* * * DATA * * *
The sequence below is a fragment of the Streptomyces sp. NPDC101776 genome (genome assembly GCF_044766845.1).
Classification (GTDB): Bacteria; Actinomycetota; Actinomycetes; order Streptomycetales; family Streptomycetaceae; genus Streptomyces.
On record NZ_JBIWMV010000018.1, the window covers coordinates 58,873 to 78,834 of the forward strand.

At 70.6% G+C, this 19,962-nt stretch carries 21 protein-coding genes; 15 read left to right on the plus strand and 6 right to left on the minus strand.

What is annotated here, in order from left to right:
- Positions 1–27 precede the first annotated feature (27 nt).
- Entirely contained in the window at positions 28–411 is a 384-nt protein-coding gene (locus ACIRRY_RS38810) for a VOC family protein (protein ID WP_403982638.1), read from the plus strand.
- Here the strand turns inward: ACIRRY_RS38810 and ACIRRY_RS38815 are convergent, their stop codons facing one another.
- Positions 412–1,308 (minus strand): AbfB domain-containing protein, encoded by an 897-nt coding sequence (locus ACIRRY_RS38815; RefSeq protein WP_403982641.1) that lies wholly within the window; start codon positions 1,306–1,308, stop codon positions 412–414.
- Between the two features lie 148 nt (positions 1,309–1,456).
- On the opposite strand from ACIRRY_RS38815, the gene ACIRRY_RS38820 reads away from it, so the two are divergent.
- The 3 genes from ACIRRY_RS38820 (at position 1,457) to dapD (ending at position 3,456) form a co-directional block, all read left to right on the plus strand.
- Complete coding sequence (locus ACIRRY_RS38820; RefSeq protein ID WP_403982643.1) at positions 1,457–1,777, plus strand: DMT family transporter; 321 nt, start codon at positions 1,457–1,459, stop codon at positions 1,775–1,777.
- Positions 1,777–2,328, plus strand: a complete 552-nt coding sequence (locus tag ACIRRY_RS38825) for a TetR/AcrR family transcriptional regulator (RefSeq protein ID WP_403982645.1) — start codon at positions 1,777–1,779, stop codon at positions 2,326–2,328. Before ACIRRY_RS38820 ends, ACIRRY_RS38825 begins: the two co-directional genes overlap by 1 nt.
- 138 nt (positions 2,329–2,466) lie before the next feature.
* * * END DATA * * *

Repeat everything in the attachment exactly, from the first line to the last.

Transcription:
The sequence below is a fragment of the Streptomyces sp. NPDC101776 genome (genome assembly GCF_044766845.1).
Classification (GTDB): Bacteria; Actinomycetota; Actinomycetes; order Streptomycetales; family Streptomycetaceae; genus Streptomyces.
On record NZ_JBIWMV010000018.1, the window covers coordinates 58,873 to 78,834 of the forward strand.

At 70.6% G+C, this 19,962-nt stretch carries 21 protein-coding genes; 15 read left to right on the plus strand and 6 right to left on the minus strand.

What is annotated here, in order from left to right:
- Positions 1–27 precede the first annotated feature (27 nt).
- Entirely contained in the window at positions 28–411 is a 384-nt protein-coding gene (locus ACIRRY_RS38810) for a VOC family protein (protein ID WP_403982638.1), read from the plus strand.
- Here the strand turns inward: ACIRRY_RS38810 and ACIRRY_RS38815 are convergent, their stop codons facing one another.
- Positions 412–1,308 (minus strand): AbfB domain-containing protein, encoded by an 897-nt coding sequence (locus ACIRRY_RS38815; RefSeq protein WP_403982641.1) that lies wholly within the window; start codon positions 1,306–1,308, stop codon positions 412–414.
- Between the two features lie 148 nt (positions 1,309–1,456).
- On the opposite strand from ACIRRY_RS38815, the gene ACIRRY_RS38820 reads away from it, so the two are divergent.
- The 3 genes from ACIRRY_RS38820 (at position 1,457) to dapD (ending at position 3,456) form a co-directional block, all read left to right on the plus strand.
- Complete coding sequence (locus ACIRRY_RS38820; RefSeq protein ID WP_403982643.1) at positions 1,457–1,777, plus strand: DMT family transporter; 321 nt, start codon at positions 1,457–1,459, stop codon at positions 1,775–1,777.
- Positions 1,777–2,328, plus strand: a complete 552-nt coding sequence (locus tag ACIRRY_RS38825) for a TetR/AcrR family transcriptional regulator (RefSeq protein ID WP_403982645.1) — start codon at positions 1,777–1,779, stop codon at positions 2,326–2,328. Before ACIRRY_RS38820 ends, ACIRRY_RS38825 begins: the two co-directional genes overlap by 1 nt.
- 138 nt (positions 2,329–2,466) lie before the next feature.